Short word, big subject
Take any collection of assets – shares, bonds, anything, mix of all – you’ve got a fund. There’s no legal restriction on the word. If you invest in something called a fund, make sure it is what you think it is.
The important distinctions between different types of funds are:
- Announced investment strategy – what type of assets, selection process, disposal process
- Legal structure – the rules that bind the assets together and determine the rights of investors
- Pricing mechanism – how the price at which investors buy or sell into the fund is set
These used to be exclusively called Unit Trusts in the UK (‘Mutual Funds’ in the US). In the last few years they have been increasingly replaced by ‘Open–Ended Investment Companies‘ (OIECS, pronounced ‘oiks’) in the UK and ‘Undertakings for Collective Investment in Transferable Communities’ (UCITS, pronounced 'you-sits') if sourced in Europe. Legally there are tiny differences between UTs and OEICs/UCITS which are immaterial to the simple investor.
‘Open-ended funds’ match the demands of investors to invest or divest with equivalent increases or decreases in the funds under management. That is to say if there is a net inflow of funds the managers buy more assets. If there is a net outflow of funds (i.e. a net demand from investors to sell) the managers sell enough assets to realise the cash to pay them. The fund is divided into a number of units and the units are valued at the end of each day by reference to the market prices of the individual assets in the fund. Units are cancelled, or more units are issued, to match the net funds withdrawn, or invested.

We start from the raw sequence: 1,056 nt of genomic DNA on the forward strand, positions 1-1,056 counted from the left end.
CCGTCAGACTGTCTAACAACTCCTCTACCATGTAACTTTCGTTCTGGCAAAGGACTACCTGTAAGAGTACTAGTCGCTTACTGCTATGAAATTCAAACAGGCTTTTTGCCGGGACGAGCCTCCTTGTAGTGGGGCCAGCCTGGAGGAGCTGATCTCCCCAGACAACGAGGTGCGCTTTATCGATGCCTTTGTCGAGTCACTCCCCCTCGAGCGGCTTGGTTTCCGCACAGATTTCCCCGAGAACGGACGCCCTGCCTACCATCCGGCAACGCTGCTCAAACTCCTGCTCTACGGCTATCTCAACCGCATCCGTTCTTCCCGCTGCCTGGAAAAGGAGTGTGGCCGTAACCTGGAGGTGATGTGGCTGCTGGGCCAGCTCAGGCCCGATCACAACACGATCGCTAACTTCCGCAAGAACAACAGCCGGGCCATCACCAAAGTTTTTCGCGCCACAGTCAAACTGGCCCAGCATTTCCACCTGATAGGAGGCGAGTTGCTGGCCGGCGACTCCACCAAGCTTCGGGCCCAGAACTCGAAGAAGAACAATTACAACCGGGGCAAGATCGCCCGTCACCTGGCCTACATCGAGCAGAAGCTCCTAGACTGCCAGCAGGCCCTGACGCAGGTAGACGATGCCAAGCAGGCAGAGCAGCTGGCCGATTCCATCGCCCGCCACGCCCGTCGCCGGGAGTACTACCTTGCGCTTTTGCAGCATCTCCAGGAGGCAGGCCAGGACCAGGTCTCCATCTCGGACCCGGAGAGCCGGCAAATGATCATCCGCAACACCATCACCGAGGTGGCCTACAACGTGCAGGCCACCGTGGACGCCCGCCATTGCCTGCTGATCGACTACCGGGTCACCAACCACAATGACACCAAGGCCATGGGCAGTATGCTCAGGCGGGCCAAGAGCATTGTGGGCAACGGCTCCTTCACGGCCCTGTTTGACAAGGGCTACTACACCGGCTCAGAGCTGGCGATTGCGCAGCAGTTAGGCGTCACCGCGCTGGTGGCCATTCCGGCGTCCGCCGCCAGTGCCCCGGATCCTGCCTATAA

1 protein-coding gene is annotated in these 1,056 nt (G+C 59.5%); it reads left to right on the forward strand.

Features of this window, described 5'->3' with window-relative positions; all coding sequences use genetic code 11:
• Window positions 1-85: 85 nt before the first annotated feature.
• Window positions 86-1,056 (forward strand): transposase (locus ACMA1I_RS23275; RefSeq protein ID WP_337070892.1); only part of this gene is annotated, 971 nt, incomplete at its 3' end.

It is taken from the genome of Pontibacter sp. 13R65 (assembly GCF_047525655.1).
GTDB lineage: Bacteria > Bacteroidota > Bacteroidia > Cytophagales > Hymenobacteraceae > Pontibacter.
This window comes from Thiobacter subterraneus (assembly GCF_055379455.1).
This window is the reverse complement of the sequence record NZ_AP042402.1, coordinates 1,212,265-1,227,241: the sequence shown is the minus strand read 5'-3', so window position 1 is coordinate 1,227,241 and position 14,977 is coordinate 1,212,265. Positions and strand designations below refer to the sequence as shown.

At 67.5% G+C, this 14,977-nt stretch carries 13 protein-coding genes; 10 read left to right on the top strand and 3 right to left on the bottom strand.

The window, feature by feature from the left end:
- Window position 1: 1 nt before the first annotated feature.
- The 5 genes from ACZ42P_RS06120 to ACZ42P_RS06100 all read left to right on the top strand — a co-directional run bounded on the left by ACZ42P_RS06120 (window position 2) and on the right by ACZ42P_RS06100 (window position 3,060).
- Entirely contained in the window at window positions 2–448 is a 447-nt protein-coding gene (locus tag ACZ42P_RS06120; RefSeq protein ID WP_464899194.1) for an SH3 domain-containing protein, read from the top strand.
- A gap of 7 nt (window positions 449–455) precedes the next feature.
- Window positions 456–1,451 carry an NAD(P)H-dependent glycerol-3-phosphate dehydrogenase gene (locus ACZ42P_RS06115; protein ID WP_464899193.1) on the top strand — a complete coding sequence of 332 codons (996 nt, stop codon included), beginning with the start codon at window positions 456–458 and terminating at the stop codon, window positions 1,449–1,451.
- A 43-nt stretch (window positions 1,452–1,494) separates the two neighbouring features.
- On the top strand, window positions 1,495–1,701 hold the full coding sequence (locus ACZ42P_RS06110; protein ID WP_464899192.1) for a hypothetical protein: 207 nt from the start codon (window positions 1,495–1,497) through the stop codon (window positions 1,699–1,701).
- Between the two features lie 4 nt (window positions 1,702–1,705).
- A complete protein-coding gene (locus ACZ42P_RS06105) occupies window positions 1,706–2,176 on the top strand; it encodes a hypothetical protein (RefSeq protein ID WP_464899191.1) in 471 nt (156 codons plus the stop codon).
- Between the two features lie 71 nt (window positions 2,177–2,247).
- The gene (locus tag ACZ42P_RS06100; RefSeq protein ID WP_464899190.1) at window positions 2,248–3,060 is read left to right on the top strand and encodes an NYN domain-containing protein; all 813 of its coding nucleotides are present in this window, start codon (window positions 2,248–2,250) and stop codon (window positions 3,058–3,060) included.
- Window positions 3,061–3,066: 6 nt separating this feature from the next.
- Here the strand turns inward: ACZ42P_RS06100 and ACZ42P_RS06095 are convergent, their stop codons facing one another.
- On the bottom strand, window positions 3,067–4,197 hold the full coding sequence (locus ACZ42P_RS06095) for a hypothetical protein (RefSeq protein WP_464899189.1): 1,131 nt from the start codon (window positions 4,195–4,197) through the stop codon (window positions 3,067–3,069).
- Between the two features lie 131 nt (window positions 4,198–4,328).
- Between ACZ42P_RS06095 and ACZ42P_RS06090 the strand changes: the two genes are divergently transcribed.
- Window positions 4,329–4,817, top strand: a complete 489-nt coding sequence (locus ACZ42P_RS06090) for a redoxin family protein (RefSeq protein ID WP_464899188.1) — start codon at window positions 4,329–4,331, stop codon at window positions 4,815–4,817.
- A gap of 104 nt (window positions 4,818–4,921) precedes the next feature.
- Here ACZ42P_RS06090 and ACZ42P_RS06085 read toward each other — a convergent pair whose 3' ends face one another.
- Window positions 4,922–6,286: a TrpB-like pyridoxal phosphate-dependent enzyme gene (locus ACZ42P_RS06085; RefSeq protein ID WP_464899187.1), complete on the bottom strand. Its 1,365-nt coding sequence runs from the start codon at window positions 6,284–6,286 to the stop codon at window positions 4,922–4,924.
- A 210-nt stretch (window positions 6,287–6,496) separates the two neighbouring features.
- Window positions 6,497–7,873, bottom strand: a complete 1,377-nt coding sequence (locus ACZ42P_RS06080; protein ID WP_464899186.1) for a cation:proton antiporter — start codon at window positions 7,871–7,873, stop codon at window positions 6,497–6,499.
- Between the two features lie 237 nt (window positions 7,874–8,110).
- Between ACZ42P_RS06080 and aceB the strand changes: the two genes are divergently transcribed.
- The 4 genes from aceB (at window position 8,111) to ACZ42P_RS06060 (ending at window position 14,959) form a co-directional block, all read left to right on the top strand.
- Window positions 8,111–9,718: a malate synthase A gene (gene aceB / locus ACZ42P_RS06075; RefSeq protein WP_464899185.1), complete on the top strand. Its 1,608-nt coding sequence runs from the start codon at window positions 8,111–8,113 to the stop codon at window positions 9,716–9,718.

Another way to package assets is to structure them as a company, add a borrowing facility, issue shares and arrange for the shares to be traded on a stock market. Investors buy and sell the shares through their broker in the same way as shares in Tesco. The price is set by the market, just like shares in Tesco e.g. Funds like this are called ‘Investment Trusts’ in the UK, and generically are described as ‘closed-end’.
And finally we have a modern hybrid – Exchange Traded Funds (ETFs). ETFs are structured to track an index – or engage in some other formulaic use of investors’ money. ETF’s are closed-ended in the sense that the shares are traded on the market. But they are backed by a mechanism that allows major market participants to buy or sell a basket of underlying assets to match any net sales or purchases of ETF shares. This ensures the share price closely tracks the value of the underlying assets.
Are you surprised that we end up just calling all these things ‘Funds’?